The Young Indiana Jones Chronicles ran from 1992-1996 if you include the series as well as a few TV movies. As an Indy fan, I tuned in but quickly lost interest. In a decision that predicted The Phantom Menace, Lucas devoted several episodes to Indy as a ten-year old. George, let me speak for everyone when I say that no one is interested in seeing their favorite heroes or villains in elementary school.
The show has its fans, but I am not among them. It felt like a pretty weak attempt to cash in on Indy’s popularity. I didn’t necessarily feel betrayed by George Lucas, but I quickly realized that this Indiana Jones was not for me.
After the cancellation of Young Indy, there were rumors that Lucas was returning to Star Wars. By this point, Star Wars had been dormant for quite a while. Unless you were a fan of the kiddie shows of the mid-to-late-80’s, there hadn’t been much activity on the Star Wars front since Return of the Jedi in 1983.
Lucas dipped his toe into the Star Wars pool very slowly. It started with the rerelease of the original trilogy on VHS and LaserDisc in 1995.
This release was billed as the last chance for fans to see and own the original trilogy in its unaltered form. And it turns out, Lucas was true to his word. In the twenty years since, Lucasfilm has refused to release the original versions of these movies.
Instead, there have been several released of the Special Editions. In 1997, Lucas rereleased all of the original Star Wars movies back in theaters with alterations. Some of the changes were simple and welcome. Old special effects were fixed. Other changes were more noticeable and some stood out like a sore thumb.
Originally, Jabba the Hutt had appeared in Star Wars. Lucas cut the scene because all of the information the audience needed had already been conveyed in Han’s showdown with Greedo. The Jabba scene was unnecessary. But the Special Edition version of the movie reinserted the scene with a sloppy-looking CGI Jabba.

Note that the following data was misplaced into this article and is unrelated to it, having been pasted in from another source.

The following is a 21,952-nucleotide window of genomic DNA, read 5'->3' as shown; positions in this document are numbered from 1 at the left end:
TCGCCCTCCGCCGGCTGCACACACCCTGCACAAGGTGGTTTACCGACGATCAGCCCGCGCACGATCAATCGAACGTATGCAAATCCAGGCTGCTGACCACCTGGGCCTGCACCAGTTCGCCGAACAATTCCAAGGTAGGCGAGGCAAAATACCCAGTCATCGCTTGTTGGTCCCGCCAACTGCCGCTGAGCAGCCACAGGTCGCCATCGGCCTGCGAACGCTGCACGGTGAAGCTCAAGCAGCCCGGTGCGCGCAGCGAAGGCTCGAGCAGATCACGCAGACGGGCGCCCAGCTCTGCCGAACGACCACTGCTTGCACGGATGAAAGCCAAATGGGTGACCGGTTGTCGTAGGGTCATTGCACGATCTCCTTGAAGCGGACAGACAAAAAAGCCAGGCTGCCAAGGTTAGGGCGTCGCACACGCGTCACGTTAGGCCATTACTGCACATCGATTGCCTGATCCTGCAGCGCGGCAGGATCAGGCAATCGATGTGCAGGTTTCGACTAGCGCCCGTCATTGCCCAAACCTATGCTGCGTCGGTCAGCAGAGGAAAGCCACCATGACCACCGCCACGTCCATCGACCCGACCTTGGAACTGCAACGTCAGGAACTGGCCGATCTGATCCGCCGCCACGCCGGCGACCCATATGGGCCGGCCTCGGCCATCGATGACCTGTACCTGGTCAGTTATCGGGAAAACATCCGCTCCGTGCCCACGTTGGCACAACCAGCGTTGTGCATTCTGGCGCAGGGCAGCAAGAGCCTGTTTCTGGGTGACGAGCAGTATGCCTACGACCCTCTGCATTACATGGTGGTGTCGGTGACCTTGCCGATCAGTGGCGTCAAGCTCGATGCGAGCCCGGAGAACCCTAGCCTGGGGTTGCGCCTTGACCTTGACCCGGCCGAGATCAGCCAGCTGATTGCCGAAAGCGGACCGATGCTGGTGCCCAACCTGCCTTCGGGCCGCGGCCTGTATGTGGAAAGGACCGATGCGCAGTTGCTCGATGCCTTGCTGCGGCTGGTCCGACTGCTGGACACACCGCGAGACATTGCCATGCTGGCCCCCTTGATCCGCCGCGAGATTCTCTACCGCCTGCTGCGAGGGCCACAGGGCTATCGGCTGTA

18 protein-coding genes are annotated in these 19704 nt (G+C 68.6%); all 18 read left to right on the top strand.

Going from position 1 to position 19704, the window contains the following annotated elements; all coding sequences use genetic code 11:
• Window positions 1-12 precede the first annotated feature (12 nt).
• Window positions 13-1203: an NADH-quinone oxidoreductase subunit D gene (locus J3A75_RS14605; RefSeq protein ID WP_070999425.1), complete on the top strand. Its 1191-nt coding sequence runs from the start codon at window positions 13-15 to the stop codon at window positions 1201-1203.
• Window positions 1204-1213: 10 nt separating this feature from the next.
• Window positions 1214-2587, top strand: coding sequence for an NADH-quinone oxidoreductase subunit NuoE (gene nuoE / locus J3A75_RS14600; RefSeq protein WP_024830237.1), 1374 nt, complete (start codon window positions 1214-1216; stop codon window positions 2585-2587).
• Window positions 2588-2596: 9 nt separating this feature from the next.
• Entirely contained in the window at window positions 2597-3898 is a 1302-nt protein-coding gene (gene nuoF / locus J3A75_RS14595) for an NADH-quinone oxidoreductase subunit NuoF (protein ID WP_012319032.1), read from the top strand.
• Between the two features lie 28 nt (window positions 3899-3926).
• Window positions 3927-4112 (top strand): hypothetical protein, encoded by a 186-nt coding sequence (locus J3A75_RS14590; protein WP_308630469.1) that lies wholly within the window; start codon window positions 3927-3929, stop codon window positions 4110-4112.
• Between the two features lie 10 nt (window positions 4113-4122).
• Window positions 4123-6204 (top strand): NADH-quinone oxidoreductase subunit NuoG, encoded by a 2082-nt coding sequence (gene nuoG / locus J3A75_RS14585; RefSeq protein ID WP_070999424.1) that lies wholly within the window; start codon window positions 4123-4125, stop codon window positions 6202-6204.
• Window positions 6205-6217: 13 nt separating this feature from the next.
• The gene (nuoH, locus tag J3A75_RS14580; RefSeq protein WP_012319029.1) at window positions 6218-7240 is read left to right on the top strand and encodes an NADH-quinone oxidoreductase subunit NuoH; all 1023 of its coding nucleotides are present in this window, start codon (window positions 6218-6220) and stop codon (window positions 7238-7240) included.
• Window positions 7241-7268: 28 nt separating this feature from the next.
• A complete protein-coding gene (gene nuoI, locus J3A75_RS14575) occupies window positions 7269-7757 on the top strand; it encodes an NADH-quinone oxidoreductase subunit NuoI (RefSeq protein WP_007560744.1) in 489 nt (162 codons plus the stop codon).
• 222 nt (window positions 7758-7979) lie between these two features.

Young George Lucas knew that the movie flowed better without the scene. But old George Lucas couldn’t resist putting it back in with the use of new special effects. In a sign that old George Lucas had lost touch with what made Star Wars work in the first place, the scene ends with a bit of slapstick as Han steps on Jabba’s tail.
But for many fans, myself included, the Jabba scene is the second-most upsetting change to the original film. For us, “Han shot first” is a rally cry.
In the 1977 version of Star Wars, Han Solo seems like a pretty shifty character when we meet him. He is a smuggler with a price on his head. He shows us what kind of guy he is when he shoots a bounty hunter preemptively. Han is acting in self-defense as the bounty hunter in question, an alien named Greedo, fully intends to kill him and has made his intentions known. But what we learn in the original version of the movie is that Han is the kind of character who shoots first and asks questions later.
Older George Lucas, the one who raised kids and made a buttload of money selling toys, decided he would rather Han not be that kind of guy. So he reedited the scene to make Greedo fire the first shot. This obviously does Greedo a great disservice. He is now portrayed as a bounty hunter so inept he can’t shoot a target sitting in the booth across from him. But it doesn’t do Han any favors either. Han’s arc from scoundrel to rebel leader has been lessened. Now he starts off as the kind of guy who waits for a trained killer to take a shot at him before he reacts. It may seem like a little thing, but it’s not. Han Solo needs to shoot first, dammit.
The Special Editions reflected Lucas’ new aesthetic which he would fully realize with the release of the Star Wars prequels. Star Wars was always dense with details that made the world we were viewing feel lived in. But Old Man Lucas decided that “more was better”. So he used his new CGI toys to fill every inch of the screen with robots and creatures he could no afford when he first made Star Wars. The problem with this line of thinking is that the new additions don’t contribute to the overall story and often detract from the main action of the movie.